Levi Strauss Confirms RFID 'Test' Refuses to Disclose Location
It may be time to ditch your Dockers and lay off the Levi's, say privacy activists
Katherine Albrecht and Liz McIntyre. New information confirms that Levi Strauss
& Co. is violating a call for a moratorium on item-level RFID by spychipping
its clothing. What's more, the company is refusing to disclose the location
of its U.S. test.
Radio Frequency Identification (RFID) is a controversial technology that uses
tiny microchips to track items from a distance. These RFID microchips have earned
the nickname "spychips" because each contains a unique identification
number, like a Social Security number for things, that can be read silently
and invisibly by radio waves. Over 40 of the world's leading privacy and civil
liberties organizations have called for a moratorium on chipping individual
consumer items because the technology can be used to track people without their
knowledge or consent.
Jeffrey Beckman, Director of Worldwide and U.S. Communications for Levi Strauss,
confirmed his company's chipping program in an email exhange with McIntyre,
saying "a retail customer is testing RFID at one location [in the U.S.]...on
a few of our larger-volume core men's Levi's jeans styles." However, he
refused to name the location.
"Out of respect for our customer's wishes, we are not going to discuss
any specifics about their test," he said. Beckman also confirmed the company
is tagging Levi Strauss clothing products, including Dockers brand pants, at
two of its franchise locations in Mexico.
McIntyre was tipped off to the activity by a mention in an industry publication.
The article indicated Levi Strauss was looking for additional RFID "test
Albrecht believes the companies are keeping mum about the U.S. test location
in order to prevent a consumer backlash. Clothing retailer Benetton was hit
hard by a consumer boycott led by Albrecht in 2003 when the company announced
plans to embed RFID tags in its Sisley line of women's clothing. The resulting
consumer outcry forced the company to retreat from its plans and disclaim its
Levi Strauss can little afford similar problems with consumers. It is one of
the world's largest brand-name apparel marketers with a presence in more than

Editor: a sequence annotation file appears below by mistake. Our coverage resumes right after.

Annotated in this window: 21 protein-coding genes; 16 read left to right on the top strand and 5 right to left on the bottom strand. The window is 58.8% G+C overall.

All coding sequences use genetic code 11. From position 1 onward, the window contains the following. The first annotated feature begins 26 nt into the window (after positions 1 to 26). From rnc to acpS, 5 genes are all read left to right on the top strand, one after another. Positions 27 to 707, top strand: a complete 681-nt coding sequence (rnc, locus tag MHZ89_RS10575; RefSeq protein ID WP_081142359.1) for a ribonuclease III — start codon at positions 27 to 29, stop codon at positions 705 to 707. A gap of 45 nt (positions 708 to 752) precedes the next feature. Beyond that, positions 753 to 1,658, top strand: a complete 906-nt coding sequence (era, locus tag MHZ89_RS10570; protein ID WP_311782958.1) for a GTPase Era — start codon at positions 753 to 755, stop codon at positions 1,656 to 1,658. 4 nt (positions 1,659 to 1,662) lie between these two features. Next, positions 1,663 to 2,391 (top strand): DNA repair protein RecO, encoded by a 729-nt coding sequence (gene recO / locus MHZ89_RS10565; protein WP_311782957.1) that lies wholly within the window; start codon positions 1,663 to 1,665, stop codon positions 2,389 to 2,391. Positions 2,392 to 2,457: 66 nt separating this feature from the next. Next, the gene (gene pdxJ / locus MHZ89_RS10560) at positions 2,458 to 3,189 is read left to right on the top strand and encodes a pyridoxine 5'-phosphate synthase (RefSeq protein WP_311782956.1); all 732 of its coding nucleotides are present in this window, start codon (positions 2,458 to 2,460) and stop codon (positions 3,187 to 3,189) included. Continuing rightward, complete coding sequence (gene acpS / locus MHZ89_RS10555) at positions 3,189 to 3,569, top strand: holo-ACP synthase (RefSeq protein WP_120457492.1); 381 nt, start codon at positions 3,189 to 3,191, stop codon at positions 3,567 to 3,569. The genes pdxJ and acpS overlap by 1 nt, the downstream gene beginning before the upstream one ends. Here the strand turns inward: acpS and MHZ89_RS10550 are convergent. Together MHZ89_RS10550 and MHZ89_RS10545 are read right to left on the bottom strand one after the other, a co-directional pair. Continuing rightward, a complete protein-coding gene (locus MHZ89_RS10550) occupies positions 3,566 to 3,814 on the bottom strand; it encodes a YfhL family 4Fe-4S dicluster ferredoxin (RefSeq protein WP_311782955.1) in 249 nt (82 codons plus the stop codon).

110 countries, but has suffered through several years of declining sales as
younger consumers gravitate to new brands. The company has also been hurt by
Wal-Mart's decision to cut back on inventory in a bid to shore up its own declining
While Levi Strauss reports that its current RFID trials use external RFID "hang
tags" that can be clipped from the clothes and the focus is on inventory
management, not customer tracking, the company isn't guaranteeing how it will
use RFID in the future.
"Companies like Levi Strauss are painting their RFID trials as innocuous,"
observes Albrecht. "But this technology is extraordinarily dangerous. There
is a reason why we have asked companies not to spychip clothing. Few things
are more intimately connected with an individual than the clothes they wear."
"Once clothing manufacturers begin applying RFID to hang tags, the floodgates
will open and we'll soon find these things sewn into the hem of our jeans,"
Albrecht adds. "The problem with RFID is that it is tracking technology,
plain and simple."
Albrecht and McIntyre point out that tracking people through the things they
wear and carry is more than mere speculation. In their book "Spychips:
How Major Corporations and Government Plan to Track Your Every Move with RFID,"
they reveal sworn patent documents that describe ways to link the unique serial
numbers on RFID-tagged items with the people who purchase them.
One of the most graphic examples is IBM's "Identification and Tracking
of Persons Using RFID-Tagged Items." In that patent application, IBM inventors
suggest tracking consumers for marketing and advertising purposes.
"That's enough to steam most consumers," says McIntyre."But IBM's
proposal that the government track people through RFID tags on the things they
wear and carry should send a cold chill down our spines."
IBM inventors detail how the government could use RFID tags to track people
in public places like shopping malls, museums, libraries, sports arenas, elevators,
and even restrooms.
"Make no mistake," McIntyre adds. "Today's RFID inventory tags
could evolve into embedded homing beacons. Unchecked, this technology could
become a Big Brother bonanza and a civil liberties nightmare."
ABOUT THE BOOK
"Spychips: How Major Corporations and Government Plan to Track your Every
Move with RFID" (Nelson Current) was released in October 2005. Already
in its fifth printing, "Spychips" is the winner of the 2006 Lysander
Spooner Award for Advancing the Literature of Liberty and has received wide
critical acclaim. Authored by Harvard doctoral researcher Katherine Albrecht
and former bank examiner Liz McIntyre, the book is meticulously researched,
drawing on patent documents, corporate source materials, conference proceedings,
and firsthand interviews to paint a convincing -- and frightening -- picture
of the threat posed by RFID.
Despite its hundreds of footnotes and academic-level accuracy, the book remains
lively and readable according to critics, who have called it a "techno-thriller"
and "a masterpiece of technocriticism."
FOR MORE INFORMATION CONTACT:
Katherine Albrecht (firstname.lastname@example.org)
877-287-5854 ext. 1
Liz McIntyre (email@example.com)
877-287-5854 ext. 2